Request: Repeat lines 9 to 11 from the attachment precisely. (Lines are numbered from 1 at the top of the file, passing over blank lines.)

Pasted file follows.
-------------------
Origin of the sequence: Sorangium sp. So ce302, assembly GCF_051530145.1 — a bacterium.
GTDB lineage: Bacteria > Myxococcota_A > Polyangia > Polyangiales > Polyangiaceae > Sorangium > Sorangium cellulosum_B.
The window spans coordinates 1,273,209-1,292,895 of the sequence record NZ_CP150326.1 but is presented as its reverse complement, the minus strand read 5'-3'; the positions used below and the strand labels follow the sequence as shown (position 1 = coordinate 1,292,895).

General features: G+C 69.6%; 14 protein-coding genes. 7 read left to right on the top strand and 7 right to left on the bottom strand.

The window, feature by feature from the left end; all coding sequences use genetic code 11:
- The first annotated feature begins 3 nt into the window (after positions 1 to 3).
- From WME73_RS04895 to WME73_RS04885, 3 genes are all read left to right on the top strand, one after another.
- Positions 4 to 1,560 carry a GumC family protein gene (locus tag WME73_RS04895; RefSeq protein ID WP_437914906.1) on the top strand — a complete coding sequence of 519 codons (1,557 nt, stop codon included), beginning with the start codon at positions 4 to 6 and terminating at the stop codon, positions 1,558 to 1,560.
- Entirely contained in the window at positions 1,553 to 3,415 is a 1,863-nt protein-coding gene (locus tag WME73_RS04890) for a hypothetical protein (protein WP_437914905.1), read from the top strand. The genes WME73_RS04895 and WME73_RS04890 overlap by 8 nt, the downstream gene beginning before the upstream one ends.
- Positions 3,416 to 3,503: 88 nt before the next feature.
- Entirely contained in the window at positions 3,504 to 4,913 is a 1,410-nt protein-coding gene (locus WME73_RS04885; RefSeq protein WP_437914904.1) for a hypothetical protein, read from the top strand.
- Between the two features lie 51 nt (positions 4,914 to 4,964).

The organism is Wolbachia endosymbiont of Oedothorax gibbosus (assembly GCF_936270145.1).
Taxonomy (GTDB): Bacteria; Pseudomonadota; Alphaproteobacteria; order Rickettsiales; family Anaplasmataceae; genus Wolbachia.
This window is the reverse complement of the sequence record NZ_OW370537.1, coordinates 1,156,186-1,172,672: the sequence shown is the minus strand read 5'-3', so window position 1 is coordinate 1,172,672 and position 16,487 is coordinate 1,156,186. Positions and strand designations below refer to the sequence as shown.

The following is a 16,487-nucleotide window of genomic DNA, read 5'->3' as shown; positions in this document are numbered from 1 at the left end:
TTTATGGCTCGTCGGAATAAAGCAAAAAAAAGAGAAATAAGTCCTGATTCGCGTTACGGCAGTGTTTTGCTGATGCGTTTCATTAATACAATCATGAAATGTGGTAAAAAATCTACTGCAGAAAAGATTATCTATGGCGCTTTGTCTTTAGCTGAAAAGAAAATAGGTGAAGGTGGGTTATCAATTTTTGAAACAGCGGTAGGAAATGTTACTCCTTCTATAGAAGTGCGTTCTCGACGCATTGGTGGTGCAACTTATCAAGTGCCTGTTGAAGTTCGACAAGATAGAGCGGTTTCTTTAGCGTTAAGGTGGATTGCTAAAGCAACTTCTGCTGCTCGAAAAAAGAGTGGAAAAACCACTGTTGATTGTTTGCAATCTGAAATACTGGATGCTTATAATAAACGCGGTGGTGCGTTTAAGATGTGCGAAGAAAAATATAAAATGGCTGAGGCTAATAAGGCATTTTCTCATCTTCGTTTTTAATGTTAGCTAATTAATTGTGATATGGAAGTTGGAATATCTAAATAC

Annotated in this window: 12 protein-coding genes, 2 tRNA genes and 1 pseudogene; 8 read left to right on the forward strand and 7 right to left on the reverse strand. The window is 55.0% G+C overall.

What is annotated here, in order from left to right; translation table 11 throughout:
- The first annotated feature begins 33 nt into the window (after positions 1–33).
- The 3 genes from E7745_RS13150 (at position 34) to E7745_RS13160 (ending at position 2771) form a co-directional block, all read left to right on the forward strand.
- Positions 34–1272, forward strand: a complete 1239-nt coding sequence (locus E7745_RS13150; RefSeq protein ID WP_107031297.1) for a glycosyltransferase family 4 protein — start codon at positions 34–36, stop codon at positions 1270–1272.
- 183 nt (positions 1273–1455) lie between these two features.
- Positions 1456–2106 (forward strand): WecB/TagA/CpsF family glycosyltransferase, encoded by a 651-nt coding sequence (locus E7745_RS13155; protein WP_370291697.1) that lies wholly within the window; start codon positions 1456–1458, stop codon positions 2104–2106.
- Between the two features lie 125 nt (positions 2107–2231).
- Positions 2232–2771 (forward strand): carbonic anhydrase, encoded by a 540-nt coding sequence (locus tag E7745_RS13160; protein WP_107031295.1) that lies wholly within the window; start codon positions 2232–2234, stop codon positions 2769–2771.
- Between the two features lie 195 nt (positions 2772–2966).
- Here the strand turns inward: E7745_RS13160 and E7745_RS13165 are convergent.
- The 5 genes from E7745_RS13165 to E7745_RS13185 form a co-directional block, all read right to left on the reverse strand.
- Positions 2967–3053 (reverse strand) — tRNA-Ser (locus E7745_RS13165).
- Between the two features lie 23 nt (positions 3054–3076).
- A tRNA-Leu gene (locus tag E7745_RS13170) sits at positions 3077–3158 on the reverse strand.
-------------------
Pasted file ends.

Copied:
- Entirely contained in the window at positions 1,553 to 3,415 is a 1,863-nt protein-coding gene (locus tag WME73_RS04890) for a hypothetical protein (protein WP_437914905.1), read from the top strand. The genes WME73_RS04895 and WME73_RS04890 overlap by 8 nt, the downstream gene beginning before the upstream one ends.
- Positions 3,416 to 3,503: 88 nt before the next feature.
- Entirely contained in the window at positions 3,504 to 4,913 is a 1,410-nt protein-coding gene (locus WME73_RS04885; RefSeq protein WP_437914904.1) for a hypothetical protein, read from the top strand.